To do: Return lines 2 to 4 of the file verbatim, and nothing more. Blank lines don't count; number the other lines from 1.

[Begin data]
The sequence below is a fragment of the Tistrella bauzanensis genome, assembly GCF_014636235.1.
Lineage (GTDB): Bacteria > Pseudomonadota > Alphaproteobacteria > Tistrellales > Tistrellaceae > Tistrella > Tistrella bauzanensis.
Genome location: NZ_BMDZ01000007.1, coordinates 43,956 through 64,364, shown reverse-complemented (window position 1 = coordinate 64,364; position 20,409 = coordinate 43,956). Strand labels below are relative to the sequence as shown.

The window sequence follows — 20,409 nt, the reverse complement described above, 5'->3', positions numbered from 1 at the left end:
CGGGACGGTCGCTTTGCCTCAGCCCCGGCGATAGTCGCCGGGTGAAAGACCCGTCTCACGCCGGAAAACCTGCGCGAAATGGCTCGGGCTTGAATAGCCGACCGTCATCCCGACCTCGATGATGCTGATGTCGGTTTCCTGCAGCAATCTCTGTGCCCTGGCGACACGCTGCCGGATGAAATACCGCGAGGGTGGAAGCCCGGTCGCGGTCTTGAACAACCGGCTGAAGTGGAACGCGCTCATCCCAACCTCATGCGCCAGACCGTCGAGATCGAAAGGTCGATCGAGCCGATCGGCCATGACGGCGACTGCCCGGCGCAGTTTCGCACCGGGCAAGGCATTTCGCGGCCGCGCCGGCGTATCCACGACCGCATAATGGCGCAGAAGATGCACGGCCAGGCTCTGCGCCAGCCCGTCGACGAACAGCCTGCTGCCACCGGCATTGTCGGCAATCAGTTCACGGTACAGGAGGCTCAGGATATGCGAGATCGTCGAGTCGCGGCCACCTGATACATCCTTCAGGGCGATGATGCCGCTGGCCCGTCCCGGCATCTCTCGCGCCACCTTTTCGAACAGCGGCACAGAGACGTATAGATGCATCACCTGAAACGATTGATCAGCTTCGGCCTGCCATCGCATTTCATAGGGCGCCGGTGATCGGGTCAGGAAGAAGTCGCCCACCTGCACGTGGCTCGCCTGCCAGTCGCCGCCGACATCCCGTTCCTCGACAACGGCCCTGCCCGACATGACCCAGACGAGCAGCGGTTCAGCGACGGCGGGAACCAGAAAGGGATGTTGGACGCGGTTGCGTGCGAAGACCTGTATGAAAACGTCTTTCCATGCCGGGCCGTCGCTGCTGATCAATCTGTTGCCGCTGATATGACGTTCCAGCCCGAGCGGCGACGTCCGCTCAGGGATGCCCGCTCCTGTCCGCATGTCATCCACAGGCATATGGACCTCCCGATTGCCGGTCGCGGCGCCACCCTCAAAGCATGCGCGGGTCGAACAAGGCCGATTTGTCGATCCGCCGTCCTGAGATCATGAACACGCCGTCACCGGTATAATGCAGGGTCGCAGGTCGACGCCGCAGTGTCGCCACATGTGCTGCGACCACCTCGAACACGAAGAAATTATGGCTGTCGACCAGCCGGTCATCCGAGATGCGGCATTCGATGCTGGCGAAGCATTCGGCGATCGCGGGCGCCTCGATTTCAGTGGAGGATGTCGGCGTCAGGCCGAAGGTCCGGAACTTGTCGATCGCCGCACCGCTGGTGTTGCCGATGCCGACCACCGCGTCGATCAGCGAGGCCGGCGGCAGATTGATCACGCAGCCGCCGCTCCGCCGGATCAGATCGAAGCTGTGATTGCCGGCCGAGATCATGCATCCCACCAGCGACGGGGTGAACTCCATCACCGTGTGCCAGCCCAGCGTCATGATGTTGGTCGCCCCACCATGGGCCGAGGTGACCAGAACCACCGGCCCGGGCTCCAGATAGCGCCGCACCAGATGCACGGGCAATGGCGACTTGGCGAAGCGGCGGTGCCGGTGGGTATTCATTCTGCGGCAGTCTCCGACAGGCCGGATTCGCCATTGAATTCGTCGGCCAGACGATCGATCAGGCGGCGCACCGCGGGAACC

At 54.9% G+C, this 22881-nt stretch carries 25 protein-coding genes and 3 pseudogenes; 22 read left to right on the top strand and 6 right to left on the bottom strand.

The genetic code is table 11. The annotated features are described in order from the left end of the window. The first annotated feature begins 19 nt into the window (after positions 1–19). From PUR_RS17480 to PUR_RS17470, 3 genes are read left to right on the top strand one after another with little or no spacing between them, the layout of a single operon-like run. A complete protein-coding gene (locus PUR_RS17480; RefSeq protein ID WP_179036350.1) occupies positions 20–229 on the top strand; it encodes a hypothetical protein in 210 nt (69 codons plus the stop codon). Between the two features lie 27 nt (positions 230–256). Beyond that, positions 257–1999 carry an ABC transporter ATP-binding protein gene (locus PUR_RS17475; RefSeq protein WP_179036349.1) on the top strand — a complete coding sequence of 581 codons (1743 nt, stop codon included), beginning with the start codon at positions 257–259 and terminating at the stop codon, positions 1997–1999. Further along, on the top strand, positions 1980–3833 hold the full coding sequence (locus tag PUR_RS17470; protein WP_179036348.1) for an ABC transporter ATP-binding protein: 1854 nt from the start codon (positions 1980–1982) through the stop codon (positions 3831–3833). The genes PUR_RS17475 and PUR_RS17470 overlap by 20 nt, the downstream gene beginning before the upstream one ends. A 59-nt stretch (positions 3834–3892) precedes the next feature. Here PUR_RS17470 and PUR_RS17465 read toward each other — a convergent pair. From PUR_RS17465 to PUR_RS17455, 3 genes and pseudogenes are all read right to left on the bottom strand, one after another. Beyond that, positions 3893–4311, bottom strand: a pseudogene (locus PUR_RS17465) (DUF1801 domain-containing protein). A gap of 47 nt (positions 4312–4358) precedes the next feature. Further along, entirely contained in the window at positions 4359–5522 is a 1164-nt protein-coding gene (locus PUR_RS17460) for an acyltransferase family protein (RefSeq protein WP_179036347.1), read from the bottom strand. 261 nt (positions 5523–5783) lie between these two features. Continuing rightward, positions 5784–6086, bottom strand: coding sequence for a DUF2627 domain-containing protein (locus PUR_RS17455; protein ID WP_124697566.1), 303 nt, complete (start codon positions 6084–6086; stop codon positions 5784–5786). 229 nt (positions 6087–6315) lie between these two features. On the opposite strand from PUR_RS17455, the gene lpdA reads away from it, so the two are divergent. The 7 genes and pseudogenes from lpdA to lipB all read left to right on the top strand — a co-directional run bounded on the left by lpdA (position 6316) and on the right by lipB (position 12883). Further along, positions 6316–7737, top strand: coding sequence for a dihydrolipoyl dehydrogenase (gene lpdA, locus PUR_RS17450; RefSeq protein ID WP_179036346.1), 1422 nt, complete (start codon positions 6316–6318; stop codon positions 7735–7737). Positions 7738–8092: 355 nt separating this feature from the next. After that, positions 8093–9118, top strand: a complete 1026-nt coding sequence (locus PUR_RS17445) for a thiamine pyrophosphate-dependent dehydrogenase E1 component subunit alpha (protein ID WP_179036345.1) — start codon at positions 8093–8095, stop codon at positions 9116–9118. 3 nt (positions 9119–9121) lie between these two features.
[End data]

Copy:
Lineage (GTDB): Bacteria > Pseudomonadota > Alphaproteobacteria > Tistrellales > Tistrellaceae > Tistrella > Tistrella bauzanensis.
Genome location: NZ_BMDZ01000007.1, coordinates 43,956 through 64,364, shown reverse-complemented (window position 1 = coordinate 64,364; position 20,409 = coordinate 43,956). Strand labels below are relative to the sequence as shown.

The window sequence follows — 20,409 nt, the reverse complement described above, 5'->3', positions numbered from 1 at the left end: